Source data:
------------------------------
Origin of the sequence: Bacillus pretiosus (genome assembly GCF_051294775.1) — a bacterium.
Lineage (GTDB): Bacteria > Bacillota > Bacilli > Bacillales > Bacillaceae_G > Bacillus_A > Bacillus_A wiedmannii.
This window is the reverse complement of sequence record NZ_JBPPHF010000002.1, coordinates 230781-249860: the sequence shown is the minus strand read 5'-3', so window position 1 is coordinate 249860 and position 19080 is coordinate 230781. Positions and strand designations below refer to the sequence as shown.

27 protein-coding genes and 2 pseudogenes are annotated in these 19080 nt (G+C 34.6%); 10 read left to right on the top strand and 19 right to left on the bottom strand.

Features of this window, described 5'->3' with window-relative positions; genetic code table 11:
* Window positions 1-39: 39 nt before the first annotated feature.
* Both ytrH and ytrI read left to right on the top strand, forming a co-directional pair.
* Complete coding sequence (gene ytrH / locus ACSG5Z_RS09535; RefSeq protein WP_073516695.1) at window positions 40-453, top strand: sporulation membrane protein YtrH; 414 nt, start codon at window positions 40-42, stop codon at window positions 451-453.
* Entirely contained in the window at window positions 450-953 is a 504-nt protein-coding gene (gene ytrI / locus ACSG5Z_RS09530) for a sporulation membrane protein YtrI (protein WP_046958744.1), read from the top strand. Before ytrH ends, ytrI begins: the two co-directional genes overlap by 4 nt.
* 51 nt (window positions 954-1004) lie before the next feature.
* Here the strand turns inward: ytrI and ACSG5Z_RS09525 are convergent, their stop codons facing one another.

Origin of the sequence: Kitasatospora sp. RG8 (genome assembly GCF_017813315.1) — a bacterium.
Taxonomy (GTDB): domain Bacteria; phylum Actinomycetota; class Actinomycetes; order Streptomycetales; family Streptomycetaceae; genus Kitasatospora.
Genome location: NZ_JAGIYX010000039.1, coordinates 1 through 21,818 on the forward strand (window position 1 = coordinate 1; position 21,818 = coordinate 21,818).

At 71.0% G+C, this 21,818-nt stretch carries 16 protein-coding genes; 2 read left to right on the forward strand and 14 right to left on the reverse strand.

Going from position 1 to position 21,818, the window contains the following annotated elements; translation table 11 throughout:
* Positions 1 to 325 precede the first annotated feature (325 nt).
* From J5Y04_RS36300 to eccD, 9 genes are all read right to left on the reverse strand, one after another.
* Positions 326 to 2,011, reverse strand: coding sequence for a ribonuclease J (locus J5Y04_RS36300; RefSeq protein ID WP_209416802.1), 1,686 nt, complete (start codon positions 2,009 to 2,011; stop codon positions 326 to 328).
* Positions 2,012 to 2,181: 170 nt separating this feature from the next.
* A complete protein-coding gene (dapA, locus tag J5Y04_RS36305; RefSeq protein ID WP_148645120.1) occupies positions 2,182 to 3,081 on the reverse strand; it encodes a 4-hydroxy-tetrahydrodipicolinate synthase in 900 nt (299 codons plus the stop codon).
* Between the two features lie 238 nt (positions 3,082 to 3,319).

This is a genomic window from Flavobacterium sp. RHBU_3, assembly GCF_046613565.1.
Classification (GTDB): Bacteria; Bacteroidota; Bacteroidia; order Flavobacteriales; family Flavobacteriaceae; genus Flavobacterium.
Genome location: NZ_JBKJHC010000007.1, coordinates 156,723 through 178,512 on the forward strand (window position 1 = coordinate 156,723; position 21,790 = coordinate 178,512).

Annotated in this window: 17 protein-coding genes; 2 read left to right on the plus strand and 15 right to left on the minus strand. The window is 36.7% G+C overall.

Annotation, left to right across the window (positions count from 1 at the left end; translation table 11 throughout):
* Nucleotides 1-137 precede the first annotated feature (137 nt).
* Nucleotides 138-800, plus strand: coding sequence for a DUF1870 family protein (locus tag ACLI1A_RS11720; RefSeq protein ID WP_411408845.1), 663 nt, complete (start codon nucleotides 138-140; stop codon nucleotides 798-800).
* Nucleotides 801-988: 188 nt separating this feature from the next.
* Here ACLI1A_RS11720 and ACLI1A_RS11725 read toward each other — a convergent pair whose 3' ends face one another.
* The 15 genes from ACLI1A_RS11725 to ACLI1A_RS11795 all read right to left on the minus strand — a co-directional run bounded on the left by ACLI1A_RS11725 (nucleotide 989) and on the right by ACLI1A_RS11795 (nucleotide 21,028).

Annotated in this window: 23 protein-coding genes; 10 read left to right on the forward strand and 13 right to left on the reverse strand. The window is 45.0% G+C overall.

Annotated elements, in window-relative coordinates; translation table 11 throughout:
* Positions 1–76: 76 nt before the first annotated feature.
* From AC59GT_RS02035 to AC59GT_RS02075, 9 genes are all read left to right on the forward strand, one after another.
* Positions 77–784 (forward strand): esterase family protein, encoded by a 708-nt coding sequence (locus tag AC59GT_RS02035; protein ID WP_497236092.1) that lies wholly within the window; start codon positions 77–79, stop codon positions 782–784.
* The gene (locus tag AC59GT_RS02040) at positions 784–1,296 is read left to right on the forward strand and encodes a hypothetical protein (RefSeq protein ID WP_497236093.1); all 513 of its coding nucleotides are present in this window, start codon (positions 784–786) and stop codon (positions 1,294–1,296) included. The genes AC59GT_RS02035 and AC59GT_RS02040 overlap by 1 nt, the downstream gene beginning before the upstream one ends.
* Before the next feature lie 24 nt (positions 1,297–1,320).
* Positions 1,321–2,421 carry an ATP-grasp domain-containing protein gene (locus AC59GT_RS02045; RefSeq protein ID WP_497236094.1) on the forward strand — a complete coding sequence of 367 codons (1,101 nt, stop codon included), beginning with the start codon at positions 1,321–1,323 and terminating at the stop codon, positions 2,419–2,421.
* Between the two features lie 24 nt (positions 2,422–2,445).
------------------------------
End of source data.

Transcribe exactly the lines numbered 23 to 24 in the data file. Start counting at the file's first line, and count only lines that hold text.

This is a genomic window from Flavobacterium sp. RHBU_3, assembly GCF_046613565.1.
Classification (GTDB): Bacteria; Bacteroidota; Bacteroidia; order Flavobacteriales; family Flavobacteriaceae; genus Flavobacterium.